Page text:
Sara Righenzi : “I’ve never had the impression that being female is a disadvantage”

Eve, Le Blog Best Practices, Gender Gap, Personal development, Role models

Sara is a “Directeur de Mission associé” at KPMG. She tells us why she is fond of her job, and how she became a feminist.

What do you like best about your job ?

I work for KPMG, I’m a “Directeur de Mission associé” and I work principally as an auditor. One of the things I like a lot in my job is the variety. I have a number of different clients of varying sizes in several fields. I come into contact with lots of different people, which I love. My actual work varies a lot too. In a typical day I might spend some time on a technical issue, some time in supervision, I might negotiate fees with a client, carry out HR activities such as evaluations, go to a networking event, have a client meeting. Variety is something I really thrive on and it allows me to develop skills in different areas, which is something I’m very attentive to because I’m convinced it’s harder to move up an organization if you only have a limited skills set.

Would you describe yourself as a feminist ?

Five years ago, probably not, now, definitely ! Why did I change ? I’ve been very lucky in my career, I’ve never had the impression that being female is
a disadvantage. I spent the first ten years of my career working hard, climbing up the firm hierarchy, having my kids, being as busy as all working mums. I then started to get more involved in female networking groups. Also KPMG started its diversity project in which I was involved almost from the start. I suddenly began talking to other women about their experiences (which I had naively assumed were like mine) and I realized hown lucky I had been.  I believe passionately in the right for women to work and the need for women to be financially independent from their partners. And I believe too many high-potential women throw in the towel because it’s too hard, they don’t have the support and burden-sharing they need at home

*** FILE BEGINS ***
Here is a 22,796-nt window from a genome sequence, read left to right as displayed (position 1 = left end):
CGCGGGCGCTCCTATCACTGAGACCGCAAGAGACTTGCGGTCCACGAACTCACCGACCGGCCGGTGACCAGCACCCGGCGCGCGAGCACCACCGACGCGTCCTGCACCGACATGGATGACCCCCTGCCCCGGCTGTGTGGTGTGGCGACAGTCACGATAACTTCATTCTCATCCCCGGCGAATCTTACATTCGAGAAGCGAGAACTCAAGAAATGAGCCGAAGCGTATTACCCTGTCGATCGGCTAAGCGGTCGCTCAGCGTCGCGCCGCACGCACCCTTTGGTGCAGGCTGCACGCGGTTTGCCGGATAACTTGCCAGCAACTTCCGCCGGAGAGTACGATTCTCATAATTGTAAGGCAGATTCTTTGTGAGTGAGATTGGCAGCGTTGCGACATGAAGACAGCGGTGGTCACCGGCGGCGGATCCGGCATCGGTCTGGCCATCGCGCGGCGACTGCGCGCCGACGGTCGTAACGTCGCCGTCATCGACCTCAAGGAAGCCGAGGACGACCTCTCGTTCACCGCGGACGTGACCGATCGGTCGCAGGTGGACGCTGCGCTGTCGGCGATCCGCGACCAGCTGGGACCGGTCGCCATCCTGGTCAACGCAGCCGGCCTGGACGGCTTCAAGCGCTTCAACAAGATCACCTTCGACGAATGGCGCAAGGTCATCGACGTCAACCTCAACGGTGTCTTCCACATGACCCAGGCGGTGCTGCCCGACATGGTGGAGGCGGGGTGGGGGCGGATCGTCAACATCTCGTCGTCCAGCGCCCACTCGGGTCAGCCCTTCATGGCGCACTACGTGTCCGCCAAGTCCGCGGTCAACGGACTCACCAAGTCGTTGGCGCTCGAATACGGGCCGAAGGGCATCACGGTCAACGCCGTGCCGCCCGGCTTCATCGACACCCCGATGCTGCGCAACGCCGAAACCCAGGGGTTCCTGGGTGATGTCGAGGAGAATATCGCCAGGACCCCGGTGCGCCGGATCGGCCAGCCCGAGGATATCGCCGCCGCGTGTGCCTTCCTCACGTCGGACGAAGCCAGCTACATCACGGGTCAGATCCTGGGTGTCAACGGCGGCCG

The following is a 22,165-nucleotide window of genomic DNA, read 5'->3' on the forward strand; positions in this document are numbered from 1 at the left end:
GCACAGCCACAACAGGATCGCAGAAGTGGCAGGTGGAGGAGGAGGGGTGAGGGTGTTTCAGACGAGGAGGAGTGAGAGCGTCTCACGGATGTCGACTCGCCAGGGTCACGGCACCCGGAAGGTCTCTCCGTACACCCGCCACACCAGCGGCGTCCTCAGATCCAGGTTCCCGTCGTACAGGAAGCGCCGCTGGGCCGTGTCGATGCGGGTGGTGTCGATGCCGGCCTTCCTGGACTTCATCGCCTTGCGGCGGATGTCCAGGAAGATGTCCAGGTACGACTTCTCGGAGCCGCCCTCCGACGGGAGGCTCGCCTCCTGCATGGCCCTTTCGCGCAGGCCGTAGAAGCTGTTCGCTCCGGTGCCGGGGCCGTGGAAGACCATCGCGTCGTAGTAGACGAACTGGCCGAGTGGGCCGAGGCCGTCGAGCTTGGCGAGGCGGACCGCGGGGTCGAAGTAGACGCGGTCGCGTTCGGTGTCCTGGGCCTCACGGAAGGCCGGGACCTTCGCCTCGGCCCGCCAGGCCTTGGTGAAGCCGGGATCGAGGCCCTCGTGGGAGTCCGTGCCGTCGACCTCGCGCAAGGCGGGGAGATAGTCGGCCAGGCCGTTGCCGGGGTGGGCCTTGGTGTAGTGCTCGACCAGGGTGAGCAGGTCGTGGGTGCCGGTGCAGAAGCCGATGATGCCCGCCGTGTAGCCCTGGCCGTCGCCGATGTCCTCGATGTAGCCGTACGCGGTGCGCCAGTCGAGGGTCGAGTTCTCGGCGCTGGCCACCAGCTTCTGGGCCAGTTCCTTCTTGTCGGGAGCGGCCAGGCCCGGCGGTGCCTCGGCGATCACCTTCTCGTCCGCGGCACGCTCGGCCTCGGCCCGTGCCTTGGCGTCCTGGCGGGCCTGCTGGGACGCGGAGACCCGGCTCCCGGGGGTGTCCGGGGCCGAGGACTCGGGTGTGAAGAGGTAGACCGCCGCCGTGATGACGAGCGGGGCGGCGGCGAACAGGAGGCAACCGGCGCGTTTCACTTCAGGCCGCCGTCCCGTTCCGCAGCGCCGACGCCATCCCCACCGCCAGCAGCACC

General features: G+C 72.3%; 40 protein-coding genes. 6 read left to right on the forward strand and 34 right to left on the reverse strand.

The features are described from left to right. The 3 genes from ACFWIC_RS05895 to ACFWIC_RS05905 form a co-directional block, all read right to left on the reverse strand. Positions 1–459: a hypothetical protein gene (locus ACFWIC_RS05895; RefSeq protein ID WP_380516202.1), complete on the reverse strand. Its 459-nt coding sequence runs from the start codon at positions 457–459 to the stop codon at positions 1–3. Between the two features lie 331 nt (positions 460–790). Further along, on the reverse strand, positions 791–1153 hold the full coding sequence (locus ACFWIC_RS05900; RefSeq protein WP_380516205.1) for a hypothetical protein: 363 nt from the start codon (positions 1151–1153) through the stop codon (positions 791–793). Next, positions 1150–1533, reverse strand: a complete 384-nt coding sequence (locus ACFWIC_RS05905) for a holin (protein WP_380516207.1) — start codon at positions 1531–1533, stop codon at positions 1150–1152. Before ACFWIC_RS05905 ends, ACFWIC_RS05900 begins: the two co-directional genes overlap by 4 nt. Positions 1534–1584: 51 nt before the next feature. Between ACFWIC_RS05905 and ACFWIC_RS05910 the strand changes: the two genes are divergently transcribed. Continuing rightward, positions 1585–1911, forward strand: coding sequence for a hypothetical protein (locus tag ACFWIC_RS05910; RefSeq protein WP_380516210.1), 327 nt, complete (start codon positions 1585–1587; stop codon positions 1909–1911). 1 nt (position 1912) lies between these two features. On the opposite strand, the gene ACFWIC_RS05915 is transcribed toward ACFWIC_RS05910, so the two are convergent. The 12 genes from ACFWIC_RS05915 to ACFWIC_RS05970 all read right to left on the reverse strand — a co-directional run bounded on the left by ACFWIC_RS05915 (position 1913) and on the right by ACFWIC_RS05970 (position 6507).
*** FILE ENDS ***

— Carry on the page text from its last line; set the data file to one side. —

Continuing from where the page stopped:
and they are surrounded by guilt inducers (family, friends, colleagues, other mums, society’s expectations). It’s such a waste of talent ! I was part of the 2010 Eve program and I loved it. In my busy life I rarely take the time to sit down and think about me, what I want, what’s important to me, what I want to bring to the society I live in, what I want to contribute to my firm as a woman as opposed to “just” a professional. Eve was a haven, I cut off from everything else and thought about these issues. The conferences were thought provoking, the workshops were practical with lots of take away ideas.  I came back inspired, resourced, relaxed and motivated.

How do you manage the work/life juggle ?

I married a man who strongly believes that women should have careers and who therefore is actively involved in bringing up our children and in the
household chores. And I know that that is rarer than it should be, but it’s essential to making it work ! My job involves some travelling, and I used
to travel even more when my children were younger. I know when I’m not there that everything is being taken care of. Having said that, it’s like delegation at work, you have to accept that things will not be done in exactly the same way that you would have done them. And I’ve given up on
the guilt trip. I’m not a perfect mum, but I do the best I can and so far my three children are healthy, happy and well adjusted. On the work side, I try to be flexible. I get in the office fairly early so I can leave not too late and spend my evening with my family. But if I am at a client’s or I have an evening event, then I will get home late. I try to balance it out in the week so I’m not away all the time.